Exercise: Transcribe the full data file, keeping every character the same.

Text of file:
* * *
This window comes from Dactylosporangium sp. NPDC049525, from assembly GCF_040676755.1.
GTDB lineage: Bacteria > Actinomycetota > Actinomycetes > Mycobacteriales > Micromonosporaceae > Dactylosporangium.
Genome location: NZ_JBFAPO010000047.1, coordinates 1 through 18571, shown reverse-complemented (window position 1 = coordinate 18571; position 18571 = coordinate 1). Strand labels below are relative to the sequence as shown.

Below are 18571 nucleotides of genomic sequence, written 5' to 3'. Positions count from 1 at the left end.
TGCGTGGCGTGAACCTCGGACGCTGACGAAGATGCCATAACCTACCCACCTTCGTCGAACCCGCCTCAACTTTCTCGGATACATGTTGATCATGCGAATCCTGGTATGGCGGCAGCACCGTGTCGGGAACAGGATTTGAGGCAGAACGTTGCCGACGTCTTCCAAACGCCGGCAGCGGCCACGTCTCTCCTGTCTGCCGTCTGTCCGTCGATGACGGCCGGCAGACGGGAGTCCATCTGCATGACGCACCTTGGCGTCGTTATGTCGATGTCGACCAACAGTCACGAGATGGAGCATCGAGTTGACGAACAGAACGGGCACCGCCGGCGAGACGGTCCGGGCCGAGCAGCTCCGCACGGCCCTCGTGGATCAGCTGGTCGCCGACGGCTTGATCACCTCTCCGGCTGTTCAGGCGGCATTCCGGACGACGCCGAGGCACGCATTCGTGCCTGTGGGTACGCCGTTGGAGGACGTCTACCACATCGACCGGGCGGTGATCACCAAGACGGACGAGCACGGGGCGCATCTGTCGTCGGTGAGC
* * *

This window comes from Dactylosporangium sp. NPDC049525, from assembly GCF_040676755.1.
GTDB lineage: Bacteria > Actinomycetota > Actinomycetes > Mycobacteriales > Micromonosporaceae > Dactylosporangium.
Genome location: NZ_JBFAPO010000047.1, coordinates 1 through 18571, shown reverse-complemented (window position 1 = coordinate 18571; position 18571 = coordinate 1). Strand labels below are relative to the sequence as shown.

Below are 18571 nucleotides of genomic sequence, written 5' to 3'. Positions count from 1 at the left end.
TGCGTGGCGTGAACCTCGGACGCTGACGAAGATGCCATAACCTACCCACCTTCGTCGAACCCGCCTCAACTTTCTCGGATACATGTTGATCATGCGAATCCTGGTATGGCGGCAGCACCGTGTCGGGAACAGGATTTGAGGCAGAACGTTGCCGACGTCTTCCAAACGCCGGCAGCGGCCACGTCTCTCCTGTCTGCCGTCTGTCCGTCGATGACGGCCGGCAGACGGGAGTCCATCTGCATGACGCACCTTGGCGTCGTTATGTCGATGTCGACCAACAGTCACGAGATGGAGCATCGAGTTGACGAACAGAACGGGCACCGCCGGCGAGACGGTCCGGGCCGAGCAGCTCCGCACGGCCCTCGTGGATCAGCTGGTCGCCGACGGCTTGATCACCTCTCCGGCTGTTCAGGCGGCATTCCGGACGACGCCGAGGCACGCATTCGTGCCTGTGGGTACGCCGTTGGAGGACGTCTACCACATCGACCGGGCGGTGATCACCAAGACGGACGAGCACGGGGCGCATCTGTCGTCGGTGAGC